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The Way We Were

Clips from available Mountain Eagle pages since our founding in 1907
In this June 1967 photo, The Beatles, from left, Paul McCartney, George Harrison, Ringo Starr and John Lennon, appear at EMI Studios in London shortly after the release of their psychedelic landmark, “Sgt. Pepper’s Lonely Hearts Club Band” album. The LP stands as just one of many musical astonishments of 1967 that shaped what we listen to now. (AP Photo)

In this June 1967 photo, The Beatles, from left, Paul McCartney, George Harrison, Ringo Starr and John Lennon, appear at EMI Studios in London shortly after the release of their psychedelic landmark, “Sgt. Pepper’s Lonely Hearts Club Band” album. The LP stands as just one of many musical astonishments of 1967 that shaped what we listen to now. (AP Photo)

It was 53 years ago June 1 when Beatles released ‘Sgt. Pepper’s Lonely Hearts Club Band’ album

By THE HISTORY CHANNEL

Bob Dylan’s instant reaction to the recently completed album Paul McCartney brought by his London hotel room for a quick listen in the spring of 1967 may not sound like the most thoughtful analysis ever offered, but it still hit the nail on the head. “Oh I get it,” Dylan said to Paul on hearing Sgt. Pepper’s Lonely Hearts Club Band for the first time, “you don’t want to be cute anymore.”

In time, the Beatles’ eighth studio album would come to be regarded by many as the greatest in the history of rock and roll, and oceans of ink would be spilt in praising and analyzing its revolutionary qualities. But what Bob Dylan picked up on immediately was its meaning to the Beatles themselves, who turned a critical corner in their career with the release of Sgt. Pepper’s Lonely Hearts Club Band on this day in 1967.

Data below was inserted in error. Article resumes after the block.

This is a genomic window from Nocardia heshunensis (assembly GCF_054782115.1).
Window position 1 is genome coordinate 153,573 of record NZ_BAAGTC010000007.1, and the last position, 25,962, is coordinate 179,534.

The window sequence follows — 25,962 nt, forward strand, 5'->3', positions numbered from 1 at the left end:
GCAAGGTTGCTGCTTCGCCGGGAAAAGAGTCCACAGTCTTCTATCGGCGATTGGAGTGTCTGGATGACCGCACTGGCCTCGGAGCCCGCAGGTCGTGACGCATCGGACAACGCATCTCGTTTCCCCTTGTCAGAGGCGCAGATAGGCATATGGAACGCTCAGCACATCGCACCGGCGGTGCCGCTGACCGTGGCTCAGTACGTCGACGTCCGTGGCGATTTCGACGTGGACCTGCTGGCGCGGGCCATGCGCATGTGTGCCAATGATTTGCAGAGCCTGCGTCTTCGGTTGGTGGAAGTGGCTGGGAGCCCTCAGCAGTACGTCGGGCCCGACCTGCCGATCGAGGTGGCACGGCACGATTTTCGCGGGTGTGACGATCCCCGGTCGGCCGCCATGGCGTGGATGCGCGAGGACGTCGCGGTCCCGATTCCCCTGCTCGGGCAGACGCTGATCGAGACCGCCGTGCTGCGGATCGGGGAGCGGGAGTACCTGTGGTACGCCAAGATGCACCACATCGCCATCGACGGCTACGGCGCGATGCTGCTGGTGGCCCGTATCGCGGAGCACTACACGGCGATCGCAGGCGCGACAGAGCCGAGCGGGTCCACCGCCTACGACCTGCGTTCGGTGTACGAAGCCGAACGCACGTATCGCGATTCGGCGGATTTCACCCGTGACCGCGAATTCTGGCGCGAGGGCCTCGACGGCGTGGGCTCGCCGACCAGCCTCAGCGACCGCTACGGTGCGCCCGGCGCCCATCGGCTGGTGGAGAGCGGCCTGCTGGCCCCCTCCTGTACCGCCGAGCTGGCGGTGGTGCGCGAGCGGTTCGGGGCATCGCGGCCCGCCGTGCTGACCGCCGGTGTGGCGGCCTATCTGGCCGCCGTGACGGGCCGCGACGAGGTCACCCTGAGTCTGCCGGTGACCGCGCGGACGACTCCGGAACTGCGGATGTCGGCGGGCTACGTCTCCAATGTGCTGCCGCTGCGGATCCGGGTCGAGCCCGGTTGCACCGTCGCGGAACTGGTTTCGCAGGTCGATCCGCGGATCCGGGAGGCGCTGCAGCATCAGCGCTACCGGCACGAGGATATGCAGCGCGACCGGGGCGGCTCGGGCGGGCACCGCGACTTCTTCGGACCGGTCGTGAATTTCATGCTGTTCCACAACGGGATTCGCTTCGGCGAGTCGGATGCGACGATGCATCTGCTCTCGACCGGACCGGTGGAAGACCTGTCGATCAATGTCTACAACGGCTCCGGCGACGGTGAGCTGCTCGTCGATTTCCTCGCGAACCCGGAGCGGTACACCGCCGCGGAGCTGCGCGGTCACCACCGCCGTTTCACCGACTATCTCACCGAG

Writing in The Times of London in 1967, the critic Kenneth Tynan called the release of Sgt. Pepper “a decisive moment in the history of Western civilization,” but 30 years later, Paul McCartney called it a decisive moment of a more personal nature. “We were not boys, we were men,” is how he summed up the Beatles’ mindset as they gave up live performance and set about defining themselves purely as a studio band. “All that boy [stuff ], all that screaming, we didn’t want any more,” McCartney said. “There was now more to it.” With Sgt. Pepper’s Lonely Hearts Club Band, the Beatles announced their intention to be seen “as artists rather than just performers.”

Sgt. Pepper is often cited as the first “concept album,” and as the inspiration for other great pop stars of the 60s, from the Stones and the Beach Boys to Stevie Wonder and Marvin Gaye, to reach for new heights of creativity. For the Beatles themselves, 1967 marked not just a new creative peak, but also the beginning of a three-year period in which the group recorded and released an astonishing five original studio albums, including two—1968’s The Beatles (a.k.a. “The White Album”) and 1969’s Abbey Road— that occupy the 10th and 14th spots, respectively, on Rolling Stone magazine’s list of the Greatest Albums of All Time. Also in the top 15 on that list are Rubber Soul (1965) at #5, Revolver (1966) at #3 and Sgt. Pepper’s Lonely Hearts Club Band at #1.